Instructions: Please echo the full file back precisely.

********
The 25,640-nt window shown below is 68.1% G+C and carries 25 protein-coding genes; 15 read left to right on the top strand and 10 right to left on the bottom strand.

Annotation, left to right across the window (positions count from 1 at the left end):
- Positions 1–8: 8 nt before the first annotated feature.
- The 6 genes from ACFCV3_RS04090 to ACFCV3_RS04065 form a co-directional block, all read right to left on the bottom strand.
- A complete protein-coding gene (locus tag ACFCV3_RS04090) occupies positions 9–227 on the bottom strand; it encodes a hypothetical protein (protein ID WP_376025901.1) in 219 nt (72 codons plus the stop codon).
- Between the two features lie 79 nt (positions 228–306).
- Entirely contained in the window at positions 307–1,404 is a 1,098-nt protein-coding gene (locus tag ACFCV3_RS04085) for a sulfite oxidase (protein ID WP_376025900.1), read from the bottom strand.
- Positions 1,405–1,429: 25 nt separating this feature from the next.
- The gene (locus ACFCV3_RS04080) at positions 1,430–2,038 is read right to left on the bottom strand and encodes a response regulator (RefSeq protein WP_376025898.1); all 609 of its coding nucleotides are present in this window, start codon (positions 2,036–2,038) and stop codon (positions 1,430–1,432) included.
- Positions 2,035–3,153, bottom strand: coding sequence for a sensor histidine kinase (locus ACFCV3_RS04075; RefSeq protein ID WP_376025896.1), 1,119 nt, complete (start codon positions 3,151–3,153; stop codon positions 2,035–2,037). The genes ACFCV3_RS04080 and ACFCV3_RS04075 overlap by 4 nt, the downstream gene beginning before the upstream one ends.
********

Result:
The 25,640-nt window shown below is 68.1% G+C and carries 25 protein-coding genes; 15 read left to right on the top strand and 10 right to left on the bottom strand.

Annotation, left to right across the window (positions count from 1 at the left end):
- Positions 1–8: 8 nt before the first annotated feature.
- The 6 genes from ACFCV3_RS04090 to ACFCV3_RS04065 form a co-directional block, all read right to left on the bottom strand.
- A complete protein-coding gene (locus tag ACFCV3_RS04090) occupies positions 9–227 on the bottom strand; it encodes a hypothetical protein (protein ID WP_376025901.1) in 219 nt (72 codons plus the stop codon).
- Between the two features lie 79 nt (positions 228–306).
- Entirely contained in the window at positions 307–1,404 is a 1,098-nt protein-coding gene (locus tag ACFCV3_RS04085) for a sulfite oxidase (protein ID WP_376025900.1), read from the bottom strand.
- Positions 1,405–1,429: 25 nt separating this feature from the next.
- The gene (locus ACFCV3_RS04080) at positions 1,430–2,038 is read right to left on the bottom strand and encodes a response regulator (RefSeq protein WP_376025898.1); all 609 of its coding nucleotides are present in this window, start codon (positions 2,036–2,038) and stop codon (positions 1,430–1,432) included.
- Positions 2,035–3,153, bottom strand: coding sequence for a sensor histidine kinase (locus ACFCV3_RS04075; RefSeq protein ID WP_376025896.1), 1,119 nt, complete (start codon positions 3,151–3,153; stop codon positions 2,035–2,037). The genes ACFCV3_RS04080 and ACFCV3_RS04075 overlap by 4 nt, the downstream gene beginning before the upstream one ends.